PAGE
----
Court of Appeal – Focus on Settlement
On appeal, the court noted that tolling agreements in the CEQA context present countervailing considerations. On the one hand, it is the “strong” public policy of the State of California to ensure prompt resolution of CEQA disputes. The Legislature and the courts have recognized that CEQA challenges have the potential to hamper public agencies’ decisions regarding land use. Thus, CEQA imposes short limitations periods and requires that CEQA cases be given priority in both the trial courts and the courts of appeal. However, as the SPAWN court recognized, “[t]here is an equally strong public policy . . . to encourage the settlement of controversies in preference to litigation.” In fact, according the court, in an allusion to the current budget crisis facing the California courts system, the need for settlements is greater than ever before and, without them, “our system of civil adjudication would quickly break down.”
Thus, the court held, “[i]f all parties directly involved in a controversy concerning the adequacy of an EIR or compliance with other provisions of CEQA are disposed to seek a mutually acceptable means of resolving the controversy and agree to toll the period for commencing litigation, the interests of both those parties and the public are promoted by permitting the settlement discussions to proceed without the distraction of litigation.” Accordingly, the court affirmed the trial court’s decision sustaining SPAWN’s demurrer.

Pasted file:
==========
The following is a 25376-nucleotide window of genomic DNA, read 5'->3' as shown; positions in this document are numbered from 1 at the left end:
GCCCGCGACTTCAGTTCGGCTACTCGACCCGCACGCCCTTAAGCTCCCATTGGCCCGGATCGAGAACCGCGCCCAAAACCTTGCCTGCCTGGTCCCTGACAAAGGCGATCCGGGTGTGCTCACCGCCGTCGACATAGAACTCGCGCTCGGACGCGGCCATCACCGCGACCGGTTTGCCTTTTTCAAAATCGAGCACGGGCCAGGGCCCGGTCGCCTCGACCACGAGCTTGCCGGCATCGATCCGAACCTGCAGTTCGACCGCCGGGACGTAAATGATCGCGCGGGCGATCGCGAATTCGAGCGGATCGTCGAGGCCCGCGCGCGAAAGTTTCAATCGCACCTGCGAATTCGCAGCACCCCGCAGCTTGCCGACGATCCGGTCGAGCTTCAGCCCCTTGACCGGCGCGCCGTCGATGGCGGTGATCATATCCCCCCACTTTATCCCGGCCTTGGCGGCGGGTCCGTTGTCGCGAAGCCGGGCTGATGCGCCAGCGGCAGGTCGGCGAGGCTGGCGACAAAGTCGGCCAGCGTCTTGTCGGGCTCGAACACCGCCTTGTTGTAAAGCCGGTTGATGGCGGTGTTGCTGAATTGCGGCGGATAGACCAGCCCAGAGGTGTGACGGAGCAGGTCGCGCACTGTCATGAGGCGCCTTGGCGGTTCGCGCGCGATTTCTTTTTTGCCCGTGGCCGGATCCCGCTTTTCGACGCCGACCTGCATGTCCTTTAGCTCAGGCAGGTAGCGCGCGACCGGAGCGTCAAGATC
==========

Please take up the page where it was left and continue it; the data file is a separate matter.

Does CEQA not impose any limits?
What is striking about the SPAWN decision is that the court was apparently untroubled by the fact that the public agency and SPAWN had purported to toll the statute of limitations by almost 3 years on a cause of action governed by a 30-day limitations period. It is difficult to harmonize this extreme delay caused by the tolling agreements with the expressed intent of the Legislature to expedite CEQA cases. The court’s failure to grapple with the length of the delay leaves its attempts to reconcile CEQA’s express requirements of expedited litigation with a more inchoate public policy favoring settlements unfulfilling. Indeed, the court itself noted, that one of the justifications for the policy favoring settlement over litigation, is that settlements will usually “resolve the controversy much sooner than could be accomplished by trial and appeal.” By contrast, most CEQA cases would be litigated and decided on appeal in half the time the tolling agreements at issue in SPAWN lasted.